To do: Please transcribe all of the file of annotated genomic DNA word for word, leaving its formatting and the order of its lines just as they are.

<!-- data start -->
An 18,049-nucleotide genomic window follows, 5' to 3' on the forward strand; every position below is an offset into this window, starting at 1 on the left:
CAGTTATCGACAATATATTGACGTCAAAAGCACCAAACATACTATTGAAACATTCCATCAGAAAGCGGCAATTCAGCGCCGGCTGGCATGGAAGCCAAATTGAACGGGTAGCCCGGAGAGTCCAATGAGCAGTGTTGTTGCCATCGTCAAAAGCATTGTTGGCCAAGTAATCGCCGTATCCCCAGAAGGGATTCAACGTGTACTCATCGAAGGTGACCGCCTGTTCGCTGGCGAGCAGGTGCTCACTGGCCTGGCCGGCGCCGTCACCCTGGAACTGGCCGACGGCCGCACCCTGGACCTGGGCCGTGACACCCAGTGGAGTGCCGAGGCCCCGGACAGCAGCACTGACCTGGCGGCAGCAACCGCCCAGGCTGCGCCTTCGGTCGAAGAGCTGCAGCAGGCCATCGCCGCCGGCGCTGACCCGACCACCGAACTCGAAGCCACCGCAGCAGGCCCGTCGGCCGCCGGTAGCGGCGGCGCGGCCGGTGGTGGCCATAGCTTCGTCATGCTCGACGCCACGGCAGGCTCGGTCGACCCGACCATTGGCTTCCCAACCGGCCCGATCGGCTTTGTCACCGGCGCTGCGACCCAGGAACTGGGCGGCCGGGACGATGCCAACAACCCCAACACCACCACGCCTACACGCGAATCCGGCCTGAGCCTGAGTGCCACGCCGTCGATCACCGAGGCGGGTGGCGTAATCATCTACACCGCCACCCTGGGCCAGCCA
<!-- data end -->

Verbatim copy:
An 18,049-nucleotide genomic window follows, 5' to 3' on the forward strand; every position below is an offset into this window, starting at 1 on the left:
CAGTTATCGACAATATATTGACGTCAAAAGCACCAAACATACTATTGAAACATTCCATCAGAAAGCGGCAATTCAGCGCCGGCTGGCATGGAAGCCAAATTGAACGGGTAGCCCGGAGAGTCCAATGAGCAGTGTTGTTGCCATCGTCAAAAGCATTGTTGGCCAAGTAATCGCCGTATCCCCAGAAGGGATTCAACGTGTACTCATCGAAGGTGACCGCCTGTTCGCTGGCGAGCAGGTGCTCACTGGCCTGGCCGGCGCCGTCACCCTGGAACTGGCCGACGGCCGCACCCTGGACCTGGGCCGTGACACCCAGTGGAGTGCCGAGGCCCCGGACAGCAGCACTGACCTGGCGGCAGCAACCGCCCAGGCTGCGCCTTCGGTCGAAGAGCTGCAGCAGGCCATCGCCGCCGGCGCTGACCCGACCACCGAACTCGAAGCCACCGCAGCAGGCCCGTCGGCCGCCGGTAGCGGCGGCGCGGCCGGTGGTGGCCATAGCTTCGTCATGCTCGACGCCACGGCAGGCTCGGTCGACCCGACCATTGGCTTCCCAACCGGCCCGATCGGCTTTGTCACCGGCGCTGCGACCCAGGAACTGGGCGGCCGGGACGATGCCAACAACCCCAACACCACCACGCCTACACGCGAATCCGGCCTGAGCCTGAGTGCCACGCCGTCGATCACCGAGGCGGGTGGCGTAATCATCTACACCGCCACCCTGGGCCAGCCA